Yeah it's not true that the HiLux is unstoppable - that's the LC70. The HiLux is just hard to stop.O.k., yea, I had one of those "bulletproof" hilux nearly burn to the ground on me about a month ago while parked.
There is this myth, mostly among Americans that don't get to drive them much, that the Hilux is some sort of tank that nothing can stop.
Not all hilux are equal. How good they are depends radically on what country they were built in, and what years.
The one that lit on fire, literally filled the cab with smoke from an electrical fire, was built in Argentina, and was a 2013. A short, caused by a plate that protects the muffler, came loose and rubbed through the wiring harness. The entire wiring harness had to be replaced, after taking out the dash, the transmission, and not sure as I sort lost interest in following the rebuilt due to it not being my truck. My mechanic said that I was lucky it did not just turn in to a molten pile of metal.
That same truck had holes worn in the fenders, from gravel. Like it sort of looked like it had been shot with buck shot, from the inside out. Bunch of other problems showing up with fairly moderate driving, for a pickup marketed as being bullet proof.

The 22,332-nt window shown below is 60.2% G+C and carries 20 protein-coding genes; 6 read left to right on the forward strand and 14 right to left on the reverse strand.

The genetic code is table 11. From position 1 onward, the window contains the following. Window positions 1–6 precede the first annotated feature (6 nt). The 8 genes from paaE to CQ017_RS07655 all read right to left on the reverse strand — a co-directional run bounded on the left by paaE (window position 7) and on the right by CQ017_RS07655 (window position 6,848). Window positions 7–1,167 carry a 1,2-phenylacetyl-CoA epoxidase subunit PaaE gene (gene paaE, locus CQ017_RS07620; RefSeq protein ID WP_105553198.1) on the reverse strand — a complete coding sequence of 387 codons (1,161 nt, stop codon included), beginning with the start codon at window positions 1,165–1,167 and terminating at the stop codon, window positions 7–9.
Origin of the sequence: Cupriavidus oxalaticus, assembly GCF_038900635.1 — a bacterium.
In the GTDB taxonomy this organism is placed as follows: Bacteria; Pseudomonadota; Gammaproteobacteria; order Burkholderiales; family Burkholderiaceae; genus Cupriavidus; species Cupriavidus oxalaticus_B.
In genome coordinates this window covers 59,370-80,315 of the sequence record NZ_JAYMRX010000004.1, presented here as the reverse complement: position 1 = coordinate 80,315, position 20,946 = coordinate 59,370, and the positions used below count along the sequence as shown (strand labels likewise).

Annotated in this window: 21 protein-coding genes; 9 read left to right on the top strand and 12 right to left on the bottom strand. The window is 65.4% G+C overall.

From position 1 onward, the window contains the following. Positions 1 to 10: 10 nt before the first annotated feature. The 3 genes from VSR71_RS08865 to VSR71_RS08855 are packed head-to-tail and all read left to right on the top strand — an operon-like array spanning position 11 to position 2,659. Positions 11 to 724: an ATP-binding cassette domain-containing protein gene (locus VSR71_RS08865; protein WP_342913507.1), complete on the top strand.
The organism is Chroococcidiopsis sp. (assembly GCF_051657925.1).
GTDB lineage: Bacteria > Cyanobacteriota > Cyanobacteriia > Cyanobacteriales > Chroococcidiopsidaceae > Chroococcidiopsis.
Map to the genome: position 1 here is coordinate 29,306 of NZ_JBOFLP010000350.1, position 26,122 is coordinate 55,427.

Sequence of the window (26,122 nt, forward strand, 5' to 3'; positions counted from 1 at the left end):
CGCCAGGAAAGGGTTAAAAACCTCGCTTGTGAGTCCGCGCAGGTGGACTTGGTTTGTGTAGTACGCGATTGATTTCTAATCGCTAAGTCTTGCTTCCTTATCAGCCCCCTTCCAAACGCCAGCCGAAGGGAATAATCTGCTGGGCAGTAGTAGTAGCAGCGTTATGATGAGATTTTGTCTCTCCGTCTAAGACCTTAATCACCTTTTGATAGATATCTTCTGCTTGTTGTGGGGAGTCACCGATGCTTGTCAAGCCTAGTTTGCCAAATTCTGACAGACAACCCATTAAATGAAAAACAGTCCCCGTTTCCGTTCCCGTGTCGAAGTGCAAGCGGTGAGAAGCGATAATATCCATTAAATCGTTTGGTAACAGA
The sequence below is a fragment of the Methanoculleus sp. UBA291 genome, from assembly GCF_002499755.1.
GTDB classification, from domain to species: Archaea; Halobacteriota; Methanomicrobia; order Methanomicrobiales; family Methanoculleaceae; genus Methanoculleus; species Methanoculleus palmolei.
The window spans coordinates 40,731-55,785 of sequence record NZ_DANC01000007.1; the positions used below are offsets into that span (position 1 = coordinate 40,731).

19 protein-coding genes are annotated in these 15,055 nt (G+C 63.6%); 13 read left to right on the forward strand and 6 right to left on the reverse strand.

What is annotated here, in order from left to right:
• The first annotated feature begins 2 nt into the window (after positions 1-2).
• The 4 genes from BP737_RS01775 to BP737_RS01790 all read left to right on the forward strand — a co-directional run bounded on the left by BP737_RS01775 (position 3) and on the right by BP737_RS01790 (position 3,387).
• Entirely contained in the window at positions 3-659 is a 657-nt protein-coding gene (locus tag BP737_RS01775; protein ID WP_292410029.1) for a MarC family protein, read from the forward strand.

That was pretty well maintained hilux too, however when driven it was not babied. It was a work truck in rural part of the Patagonia, but was only driven about 3 months out of the year. It spent most of its life in storage.
Don't get me wrong, the Hilux, for utility pickup are some of the better ones out there. The problem is in recent years Toyota seems to be building them for fleet vehicles (e.g. mining companies, construction companies, rentals, ISIS, etc), expecting them to be turned over after a few years. Think the bean counters final figured out that there was no money in building most of them to last anymore.
My point is, that their build quality, depending on the market, is not as bulletproof as their reputation.
On the other hand, I have driven a 2001 hilux (believe built in Brazil but can not recall for sure), that is still going strong, and it had 200,000+ km in 2004 when it was bought used. It was driven under the same conditions, and even worse, as the one above that is basically melting down.
The point is, the large variety of hilux I see (they are most common vehicle in chile due to the mining industry), come in all types of different quality of build. I would say radically different qualities of build, depending on year and country of origin.